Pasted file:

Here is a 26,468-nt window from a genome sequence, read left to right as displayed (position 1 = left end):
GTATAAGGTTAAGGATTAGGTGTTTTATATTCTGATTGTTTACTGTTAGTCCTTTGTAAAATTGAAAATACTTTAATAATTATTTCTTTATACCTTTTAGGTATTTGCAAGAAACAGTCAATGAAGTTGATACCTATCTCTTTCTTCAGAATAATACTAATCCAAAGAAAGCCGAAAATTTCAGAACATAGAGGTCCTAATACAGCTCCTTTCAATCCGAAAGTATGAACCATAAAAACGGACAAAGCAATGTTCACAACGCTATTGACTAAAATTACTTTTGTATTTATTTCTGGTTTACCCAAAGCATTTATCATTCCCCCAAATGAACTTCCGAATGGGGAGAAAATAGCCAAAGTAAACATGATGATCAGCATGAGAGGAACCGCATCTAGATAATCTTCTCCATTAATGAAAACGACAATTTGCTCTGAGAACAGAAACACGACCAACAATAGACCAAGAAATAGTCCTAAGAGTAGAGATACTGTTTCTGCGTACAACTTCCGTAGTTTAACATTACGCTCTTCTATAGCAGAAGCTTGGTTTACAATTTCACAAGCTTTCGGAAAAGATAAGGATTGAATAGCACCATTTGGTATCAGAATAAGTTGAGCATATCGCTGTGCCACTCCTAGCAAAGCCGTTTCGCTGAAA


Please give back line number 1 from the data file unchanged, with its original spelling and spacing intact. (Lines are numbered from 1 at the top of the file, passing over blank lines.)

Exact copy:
Here is a 26,468-nt window from a genome sequence, read left to right as displayed (position 1 = left end):